Glossary of terminology used
in the water resources survey and in the country water balance sheets

Note: Calculation rules are provided in the country water balance sheet

Internal renewable water resources (IRWR) in km3/year or 109m3/year

Average precipitation: Long-term double average over space and time of the precipitation falling on the country in a year, expressed in depth (mm/year) or in volume (km3/year or 109m3/year).

Surface water produced internally: Long-term average annual volume of surface water generated by direct runoff from endogenous precipitation (surface runoff).

Groundwater produced internally: Long-term annual average groundwater recharge, generated from precipitation within the boundaries of the country. Renewable groundwater resources of the country are computed either by estimating annual infiltration rate (in arid countries) or by computing river base flow (in humid countries).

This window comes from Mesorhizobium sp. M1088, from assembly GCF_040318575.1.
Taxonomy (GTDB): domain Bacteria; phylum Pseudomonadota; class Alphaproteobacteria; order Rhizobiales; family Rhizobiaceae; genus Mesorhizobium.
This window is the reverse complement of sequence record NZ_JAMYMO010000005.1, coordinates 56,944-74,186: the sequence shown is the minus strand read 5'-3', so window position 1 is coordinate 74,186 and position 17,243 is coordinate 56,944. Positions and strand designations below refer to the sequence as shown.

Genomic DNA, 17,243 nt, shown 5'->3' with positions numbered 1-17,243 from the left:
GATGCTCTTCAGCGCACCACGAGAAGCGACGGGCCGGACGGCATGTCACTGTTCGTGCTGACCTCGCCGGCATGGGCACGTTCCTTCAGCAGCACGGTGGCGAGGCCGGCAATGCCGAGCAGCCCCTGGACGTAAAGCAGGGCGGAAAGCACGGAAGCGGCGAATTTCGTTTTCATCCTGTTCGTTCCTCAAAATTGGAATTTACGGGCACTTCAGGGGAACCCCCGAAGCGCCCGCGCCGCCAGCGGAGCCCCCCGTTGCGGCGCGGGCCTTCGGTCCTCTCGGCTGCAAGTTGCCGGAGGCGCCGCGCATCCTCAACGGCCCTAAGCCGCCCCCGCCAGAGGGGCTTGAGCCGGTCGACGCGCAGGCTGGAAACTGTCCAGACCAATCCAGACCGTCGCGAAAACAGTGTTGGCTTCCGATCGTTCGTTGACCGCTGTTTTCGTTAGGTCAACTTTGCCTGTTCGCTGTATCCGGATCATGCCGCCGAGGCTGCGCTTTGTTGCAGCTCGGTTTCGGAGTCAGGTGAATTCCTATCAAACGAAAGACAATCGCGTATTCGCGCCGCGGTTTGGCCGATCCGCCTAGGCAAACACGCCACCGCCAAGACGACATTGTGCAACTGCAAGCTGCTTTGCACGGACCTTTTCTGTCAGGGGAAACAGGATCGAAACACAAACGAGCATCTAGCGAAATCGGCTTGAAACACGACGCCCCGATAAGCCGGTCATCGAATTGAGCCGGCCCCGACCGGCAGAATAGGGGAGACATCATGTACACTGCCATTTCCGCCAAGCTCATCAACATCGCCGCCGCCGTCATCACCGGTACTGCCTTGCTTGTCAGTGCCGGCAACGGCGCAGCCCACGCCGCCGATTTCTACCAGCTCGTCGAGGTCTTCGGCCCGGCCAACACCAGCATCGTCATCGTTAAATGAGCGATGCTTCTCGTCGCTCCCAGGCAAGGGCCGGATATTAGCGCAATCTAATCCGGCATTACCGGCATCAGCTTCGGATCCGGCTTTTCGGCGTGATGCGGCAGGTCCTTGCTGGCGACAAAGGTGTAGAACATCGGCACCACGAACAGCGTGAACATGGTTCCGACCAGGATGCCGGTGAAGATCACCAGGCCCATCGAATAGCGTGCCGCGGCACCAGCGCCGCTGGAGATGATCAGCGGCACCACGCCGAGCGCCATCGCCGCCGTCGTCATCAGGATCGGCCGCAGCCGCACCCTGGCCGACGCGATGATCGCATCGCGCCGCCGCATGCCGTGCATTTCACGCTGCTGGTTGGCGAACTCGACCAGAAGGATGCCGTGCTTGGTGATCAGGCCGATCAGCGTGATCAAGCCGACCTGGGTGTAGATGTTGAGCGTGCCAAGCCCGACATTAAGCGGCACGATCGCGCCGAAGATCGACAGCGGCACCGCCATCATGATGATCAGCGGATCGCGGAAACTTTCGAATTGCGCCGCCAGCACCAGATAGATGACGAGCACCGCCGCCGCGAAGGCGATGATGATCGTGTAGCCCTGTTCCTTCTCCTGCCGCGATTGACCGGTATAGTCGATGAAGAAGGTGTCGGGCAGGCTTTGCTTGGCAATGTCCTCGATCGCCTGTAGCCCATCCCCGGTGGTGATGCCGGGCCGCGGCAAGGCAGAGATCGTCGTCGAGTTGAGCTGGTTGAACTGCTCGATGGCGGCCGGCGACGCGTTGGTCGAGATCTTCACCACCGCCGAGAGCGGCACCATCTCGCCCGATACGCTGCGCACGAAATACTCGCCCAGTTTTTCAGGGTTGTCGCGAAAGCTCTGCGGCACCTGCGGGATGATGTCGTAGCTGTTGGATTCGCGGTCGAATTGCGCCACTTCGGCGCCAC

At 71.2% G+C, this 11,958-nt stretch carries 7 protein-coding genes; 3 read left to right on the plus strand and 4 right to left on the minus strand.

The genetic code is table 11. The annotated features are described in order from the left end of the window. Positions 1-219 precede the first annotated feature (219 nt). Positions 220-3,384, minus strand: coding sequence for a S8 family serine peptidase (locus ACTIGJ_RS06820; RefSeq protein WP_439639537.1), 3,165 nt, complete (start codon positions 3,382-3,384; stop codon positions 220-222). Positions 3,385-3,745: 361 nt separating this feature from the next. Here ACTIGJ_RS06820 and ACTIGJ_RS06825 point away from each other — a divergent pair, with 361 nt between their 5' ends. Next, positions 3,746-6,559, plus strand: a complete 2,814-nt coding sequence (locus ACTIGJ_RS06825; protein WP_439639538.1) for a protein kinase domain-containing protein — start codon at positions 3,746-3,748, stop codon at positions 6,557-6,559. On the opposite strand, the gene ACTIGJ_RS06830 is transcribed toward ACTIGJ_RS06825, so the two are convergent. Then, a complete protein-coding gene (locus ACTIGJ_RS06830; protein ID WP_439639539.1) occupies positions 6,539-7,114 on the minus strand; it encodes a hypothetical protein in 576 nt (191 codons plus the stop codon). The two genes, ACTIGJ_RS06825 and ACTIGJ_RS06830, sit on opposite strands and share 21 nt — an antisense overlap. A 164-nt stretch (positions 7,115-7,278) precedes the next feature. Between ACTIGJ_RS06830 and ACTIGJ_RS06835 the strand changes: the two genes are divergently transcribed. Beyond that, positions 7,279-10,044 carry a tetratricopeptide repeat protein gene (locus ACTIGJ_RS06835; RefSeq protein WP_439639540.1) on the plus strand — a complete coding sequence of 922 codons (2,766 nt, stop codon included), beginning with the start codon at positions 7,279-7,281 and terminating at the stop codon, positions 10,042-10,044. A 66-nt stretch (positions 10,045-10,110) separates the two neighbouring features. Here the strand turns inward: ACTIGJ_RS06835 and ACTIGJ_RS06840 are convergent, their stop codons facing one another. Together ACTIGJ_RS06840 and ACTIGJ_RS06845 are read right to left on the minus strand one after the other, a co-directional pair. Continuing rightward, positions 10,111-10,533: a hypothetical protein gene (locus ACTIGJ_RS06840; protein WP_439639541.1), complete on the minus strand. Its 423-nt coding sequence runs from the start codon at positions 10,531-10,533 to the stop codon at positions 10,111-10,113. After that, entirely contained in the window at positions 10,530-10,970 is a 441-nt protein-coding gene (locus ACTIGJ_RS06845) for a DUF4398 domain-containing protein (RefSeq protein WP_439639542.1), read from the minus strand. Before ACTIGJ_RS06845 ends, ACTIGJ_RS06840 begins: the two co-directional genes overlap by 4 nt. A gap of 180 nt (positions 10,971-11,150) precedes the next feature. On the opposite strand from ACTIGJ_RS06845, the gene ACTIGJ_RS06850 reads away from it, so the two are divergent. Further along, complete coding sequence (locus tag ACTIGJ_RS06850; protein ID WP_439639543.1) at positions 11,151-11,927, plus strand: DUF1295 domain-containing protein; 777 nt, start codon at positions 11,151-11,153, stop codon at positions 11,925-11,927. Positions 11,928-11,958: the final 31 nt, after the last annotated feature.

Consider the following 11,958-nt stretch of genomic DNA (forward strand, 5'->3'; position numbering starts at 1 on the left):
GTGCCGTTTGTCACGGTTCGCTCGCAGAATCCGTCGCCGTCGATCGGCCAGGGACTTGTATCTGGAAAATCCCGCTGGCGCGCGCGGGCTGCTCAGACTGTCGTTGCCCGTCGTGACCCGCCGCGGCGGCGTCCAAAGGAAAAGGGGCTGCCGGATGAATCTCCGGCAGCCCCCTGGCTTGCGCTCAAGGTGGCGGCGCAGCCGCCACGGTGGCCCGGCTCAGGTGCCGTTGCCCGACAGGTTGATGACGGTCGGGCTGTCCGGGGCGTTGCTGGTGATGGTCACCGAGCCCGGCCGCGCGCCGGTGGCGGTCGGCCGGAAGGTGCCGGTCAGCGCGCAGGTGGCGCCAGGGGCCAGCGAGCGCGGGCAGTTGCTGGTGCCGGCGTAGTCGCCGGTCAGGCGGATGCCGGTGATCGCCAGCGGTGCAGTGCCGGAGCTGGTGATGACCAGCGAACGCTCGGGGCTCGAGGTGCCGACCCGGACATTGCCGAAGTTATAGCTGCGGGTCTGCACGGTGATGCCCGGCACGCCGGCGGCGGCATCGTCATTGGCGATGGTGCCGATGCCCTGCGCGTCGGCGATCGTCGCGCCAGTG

Overlap between surface water and groundwater: Part of the renewable water resources which is common to both surface water and groundwater. It is equal to groundwater drainage into rivers (typically, base flow of rivers) minus seepage from rivers into aquifers.

Total internal renewable water resources: Long-term average annual flow of rivers and recharge of aquifers generated from endogenous precipitation. Double counting of surface water and groundwater resources is avoided by deducting the overlap from the sum of the surface water and groundwater resources.

Water resources produced internally in a 10th dry year frequency: The water resources that are "guaranteed" in a dry year of a tenth frequency. This information is particularly important in arid and semi-arid climate, as dry year resources may be less than half the annual average flow.